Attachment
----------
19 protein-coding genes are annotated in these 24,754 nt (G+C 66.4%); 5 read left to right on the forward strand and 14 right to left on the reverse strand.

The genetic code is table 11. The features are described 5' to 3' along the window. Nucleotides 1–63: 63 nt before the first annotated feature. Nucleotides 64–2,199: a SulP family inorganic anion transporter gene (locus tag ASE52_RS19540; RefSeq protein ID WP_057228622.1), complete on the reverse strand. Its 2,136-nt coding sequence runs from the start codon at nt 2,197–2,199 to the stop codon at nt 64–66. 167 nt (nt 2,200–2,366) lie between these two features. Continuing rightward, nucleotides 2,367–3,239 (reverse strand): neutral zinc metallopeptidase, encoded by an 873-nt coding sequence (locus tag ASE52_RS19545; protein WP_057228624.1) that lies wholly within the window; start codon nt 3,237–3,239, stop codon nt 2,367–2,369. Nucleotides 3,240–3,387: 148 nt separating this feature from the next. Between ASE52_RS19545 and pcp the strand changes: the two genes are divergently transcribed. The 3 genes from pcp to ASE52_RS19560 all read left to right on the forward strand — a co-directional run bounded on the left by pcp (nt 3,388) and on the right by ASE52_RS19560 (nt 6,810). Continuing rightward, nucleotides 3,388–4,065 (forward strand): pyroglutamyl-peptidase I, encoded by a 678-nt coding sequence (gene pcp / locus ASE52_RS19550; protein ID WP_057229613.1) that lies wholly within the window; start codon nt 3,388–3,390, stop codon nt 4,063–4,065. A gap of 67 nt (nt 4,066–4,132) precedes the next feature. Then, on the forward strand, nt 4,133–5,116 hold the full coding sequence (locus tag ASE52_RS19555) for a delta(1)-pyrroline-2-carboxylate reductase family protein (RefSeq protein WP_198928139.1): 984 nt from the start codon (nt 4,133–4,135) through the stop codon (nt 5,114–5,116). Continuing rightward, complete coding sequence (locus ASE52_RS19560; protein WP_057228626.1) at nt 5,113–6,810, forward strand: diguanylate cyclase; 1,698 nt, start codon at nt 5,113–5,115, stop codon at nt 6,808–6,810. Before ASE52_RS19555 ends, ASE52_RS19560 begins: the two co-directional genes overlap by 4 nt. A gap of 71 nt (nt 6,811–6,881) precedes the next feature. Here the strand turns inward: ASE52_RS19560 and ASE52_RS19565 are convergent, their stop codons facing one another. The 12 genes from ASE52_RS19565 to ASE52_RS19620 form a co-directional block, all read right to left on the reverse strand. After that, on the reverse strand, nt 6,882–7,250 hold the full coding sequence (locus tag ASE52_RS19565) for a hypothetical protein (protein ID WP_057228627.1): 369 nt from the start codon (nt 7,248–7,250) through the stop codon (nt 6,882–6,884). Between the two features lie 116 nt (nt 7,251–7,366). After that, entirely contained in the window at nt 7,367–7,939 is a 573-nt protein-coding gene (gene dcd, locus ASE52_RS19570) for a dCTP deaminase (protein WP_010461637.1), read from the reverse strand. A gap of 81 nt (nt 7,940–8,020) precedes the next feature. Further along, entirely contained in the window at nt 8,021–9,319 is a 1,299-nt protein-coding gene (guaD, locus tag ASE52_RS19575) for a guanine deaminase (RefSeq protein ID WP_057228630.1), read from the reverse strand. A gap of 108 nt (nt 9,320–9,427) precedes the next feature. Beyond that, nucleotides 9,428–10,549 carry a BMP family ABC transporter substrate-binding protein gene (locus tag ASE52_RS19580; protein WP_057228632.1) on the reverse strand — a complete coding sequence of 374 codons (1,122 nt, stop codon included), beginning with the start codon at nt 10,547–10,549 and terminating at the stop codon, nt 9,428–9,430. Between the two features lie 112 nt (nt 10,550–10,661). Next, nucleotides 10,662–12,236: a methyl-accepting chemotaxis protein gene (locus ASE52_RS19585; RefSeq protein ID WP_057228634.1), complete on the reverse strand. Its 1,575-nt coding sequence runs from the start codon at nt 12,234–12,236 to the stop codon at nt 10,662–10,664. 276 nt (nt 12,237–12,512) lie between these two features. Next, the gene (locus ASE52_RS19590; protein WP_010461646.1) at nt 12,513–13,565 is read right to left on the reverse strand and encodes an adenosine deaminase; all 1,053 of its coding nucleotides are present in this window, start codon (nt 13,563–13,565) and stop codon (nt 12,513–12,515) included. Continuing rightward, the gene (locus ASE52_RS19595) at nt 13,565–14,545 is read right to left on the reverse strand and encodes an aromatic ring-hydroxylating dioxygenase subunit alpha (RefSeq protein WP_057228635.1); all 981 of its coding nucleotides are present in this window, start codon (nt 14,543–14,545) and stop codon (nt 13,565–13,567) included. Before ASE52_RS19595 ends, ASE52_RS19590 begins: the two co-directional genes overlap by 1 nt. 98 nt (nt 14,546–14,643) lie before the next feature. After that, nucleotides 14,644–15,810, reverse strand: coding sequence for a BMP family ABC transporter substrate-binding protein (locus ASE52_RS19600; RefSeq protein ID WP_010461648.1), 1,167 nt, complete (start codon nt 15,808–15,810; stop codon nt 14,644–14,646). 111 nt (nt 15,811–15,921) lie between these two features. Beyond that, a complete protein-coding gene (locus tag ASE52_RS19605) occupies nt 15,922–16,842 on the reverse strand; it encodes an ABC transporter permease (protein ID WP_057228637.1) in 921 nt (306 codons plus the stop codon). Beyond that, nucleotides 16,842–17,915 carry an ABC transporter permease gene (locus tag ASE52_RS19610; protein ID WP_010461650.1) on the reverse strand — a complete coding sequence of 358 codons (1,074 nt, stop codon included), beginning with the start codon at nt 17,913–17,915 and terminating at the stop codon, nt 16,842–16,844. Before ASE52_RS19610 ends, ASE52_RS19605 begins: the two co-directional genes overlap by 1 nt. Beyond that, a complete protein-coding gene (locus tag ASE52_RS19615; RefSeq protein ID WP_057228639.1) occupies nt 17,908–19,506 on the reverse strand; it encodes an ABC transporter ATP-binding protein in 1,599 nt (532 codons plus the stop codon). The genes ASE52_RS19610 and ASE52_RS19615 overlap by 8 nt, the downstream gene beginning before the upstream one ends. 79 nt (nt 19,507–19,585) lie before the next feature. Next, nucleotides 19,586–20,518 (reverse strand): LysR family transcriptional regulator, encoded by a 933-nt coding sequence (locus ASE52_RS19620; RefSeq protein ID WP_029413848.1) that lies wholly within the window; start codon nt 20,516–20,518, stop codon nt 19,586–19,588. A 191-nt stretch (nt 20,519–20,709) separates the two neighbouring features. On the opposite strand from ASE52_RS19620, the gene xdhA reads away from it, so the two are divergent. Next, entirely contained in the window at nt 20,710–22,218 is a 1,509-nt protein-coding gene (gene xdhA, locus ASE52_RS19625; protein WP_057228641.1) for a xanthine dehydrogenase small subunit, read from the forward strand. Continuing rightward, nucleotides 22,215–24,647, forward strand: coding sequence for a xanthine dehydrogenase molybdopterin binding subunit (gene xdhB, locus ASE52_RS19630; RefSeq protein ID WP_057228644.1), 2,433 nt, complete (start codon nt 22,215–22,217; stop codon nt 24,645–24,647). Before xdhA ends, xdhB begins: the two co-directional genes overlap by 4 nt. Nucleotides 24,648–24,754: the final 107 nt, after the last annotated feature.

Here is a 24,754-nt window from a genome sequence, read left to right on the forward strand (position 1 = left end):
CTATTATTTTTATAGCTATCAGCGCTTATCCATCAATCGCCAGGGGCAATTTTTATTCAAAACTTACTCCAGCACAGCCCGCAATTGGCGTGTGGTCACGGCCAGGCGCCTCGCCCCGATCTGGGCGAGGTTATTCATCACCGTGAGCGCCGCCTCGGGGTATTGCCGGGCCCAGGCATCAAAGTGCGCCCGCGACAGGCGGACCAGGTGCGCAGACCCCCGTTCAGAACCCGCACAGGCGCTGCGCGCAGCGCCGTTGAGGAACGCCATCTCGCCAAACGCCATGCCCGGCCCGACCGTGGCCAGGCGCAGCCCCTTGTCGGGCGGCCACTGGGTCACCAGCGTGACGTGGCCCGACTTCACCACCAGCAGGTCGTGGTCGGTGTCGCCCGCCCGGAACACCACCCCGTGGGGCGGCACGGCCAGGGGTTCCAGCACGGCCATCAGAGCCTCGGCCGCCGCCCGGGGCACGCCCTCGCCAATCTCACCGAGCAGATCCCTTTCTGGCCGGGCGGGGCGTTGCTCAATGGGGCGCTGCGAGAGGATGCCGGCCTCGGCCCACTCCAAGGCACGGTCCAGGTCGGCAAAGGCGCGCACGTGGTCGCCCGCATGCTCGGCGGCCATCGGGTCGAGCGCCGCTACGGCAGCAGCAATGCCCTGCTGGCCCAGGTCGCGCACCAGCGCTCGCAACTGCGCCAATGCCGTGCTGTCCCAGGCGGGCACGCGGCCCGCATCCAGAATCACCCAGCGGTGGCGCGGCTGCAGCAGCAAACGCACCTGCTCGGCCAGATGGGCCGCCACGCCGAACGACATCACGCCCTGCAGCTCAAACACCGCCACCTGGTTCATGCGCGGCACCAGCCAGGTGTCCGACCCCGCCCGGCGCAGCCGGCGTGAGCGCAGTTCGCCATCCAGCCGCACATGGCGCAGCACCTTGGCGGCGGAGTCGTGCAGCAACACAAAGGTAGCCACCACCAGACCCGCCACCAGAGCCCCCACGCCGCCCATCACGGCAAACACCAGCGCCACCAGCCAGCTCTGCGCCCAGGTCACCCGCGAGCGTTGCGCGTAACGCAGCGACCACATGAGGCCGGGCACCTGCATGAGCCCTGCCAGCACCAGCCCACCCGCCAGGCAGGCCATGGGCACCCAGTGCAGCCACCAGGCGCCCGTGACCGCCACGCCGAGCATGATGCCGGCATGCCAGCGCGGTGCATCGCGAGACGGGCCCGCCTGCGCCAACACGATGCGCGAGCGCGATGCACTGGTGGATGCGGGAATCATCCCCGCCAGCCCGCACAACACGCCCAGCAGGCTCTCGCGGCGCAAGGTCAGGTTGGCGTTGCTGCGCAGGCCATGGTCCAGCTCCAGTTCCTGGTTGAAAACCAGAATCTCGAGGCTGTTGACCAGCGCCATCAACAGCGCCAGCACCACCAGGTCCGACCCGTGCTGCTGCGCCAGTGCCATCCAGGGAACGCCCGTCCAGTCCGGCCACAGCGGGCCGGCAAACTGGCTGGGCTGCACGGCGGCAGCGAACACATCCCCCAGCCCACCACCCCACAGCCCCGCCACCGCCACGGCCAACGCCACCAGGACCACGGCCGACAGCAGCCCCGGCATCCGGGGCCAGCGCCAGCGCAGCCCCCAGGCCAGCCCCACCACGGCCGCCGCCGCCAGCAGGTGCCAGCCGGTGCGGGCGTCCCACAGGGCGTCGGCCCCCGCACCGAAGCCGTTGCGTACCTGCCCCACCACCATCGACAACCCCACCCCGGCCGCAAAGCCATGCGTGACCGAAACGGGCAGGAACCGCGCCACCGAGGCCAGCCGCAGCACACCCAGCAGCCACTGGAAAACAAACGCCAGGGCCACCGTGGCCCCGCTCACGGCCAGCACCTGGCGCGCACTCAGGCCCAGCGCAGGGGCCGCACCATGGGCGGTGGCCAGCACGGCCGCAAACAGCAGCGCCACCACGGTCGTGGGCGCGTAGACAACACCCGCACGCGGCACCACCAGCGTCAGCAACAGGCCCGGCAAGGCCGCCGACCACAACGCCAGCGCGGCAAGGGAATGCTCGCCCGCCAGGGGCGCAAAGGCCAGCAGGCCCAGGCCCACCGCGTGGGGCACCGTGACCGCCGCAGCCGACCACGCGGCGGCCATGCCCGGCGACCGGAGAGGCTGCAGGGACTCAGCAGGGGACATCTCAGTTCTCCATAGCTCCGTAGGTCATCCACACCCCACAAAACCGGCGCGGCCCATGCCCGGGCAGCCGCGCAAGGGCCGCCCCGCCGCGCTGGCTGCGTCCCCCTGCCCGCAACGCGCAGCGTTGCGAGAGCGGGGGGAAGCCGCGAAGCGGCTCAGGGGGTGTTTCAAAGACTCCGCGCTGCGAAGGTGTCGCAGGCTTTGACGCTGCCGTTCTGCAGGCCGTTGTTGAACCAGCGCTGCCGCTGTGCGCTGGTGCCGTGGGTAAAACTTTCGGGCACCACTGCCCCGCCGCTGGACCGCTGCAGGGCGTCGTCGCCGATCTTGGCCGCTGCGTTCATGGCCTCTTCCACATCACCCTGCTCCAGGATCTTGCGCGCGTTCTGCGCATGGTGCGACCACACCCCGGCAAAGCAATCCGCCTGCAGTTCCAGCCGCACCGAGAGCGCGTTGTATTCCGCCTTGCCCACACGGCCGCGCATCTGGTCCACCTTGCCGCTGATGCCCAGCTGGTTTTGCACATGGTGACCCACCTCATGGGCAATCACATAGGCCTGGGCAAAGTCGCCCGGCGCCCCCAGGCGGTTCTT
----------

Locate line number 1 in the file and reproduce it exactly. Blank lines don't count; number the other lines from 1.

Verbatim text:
19 protein-coding genes are annotated in these 24,754 nt (G+C 66.4%); 5 read left to right on the forward strand and 14 right to left on the reverse strand.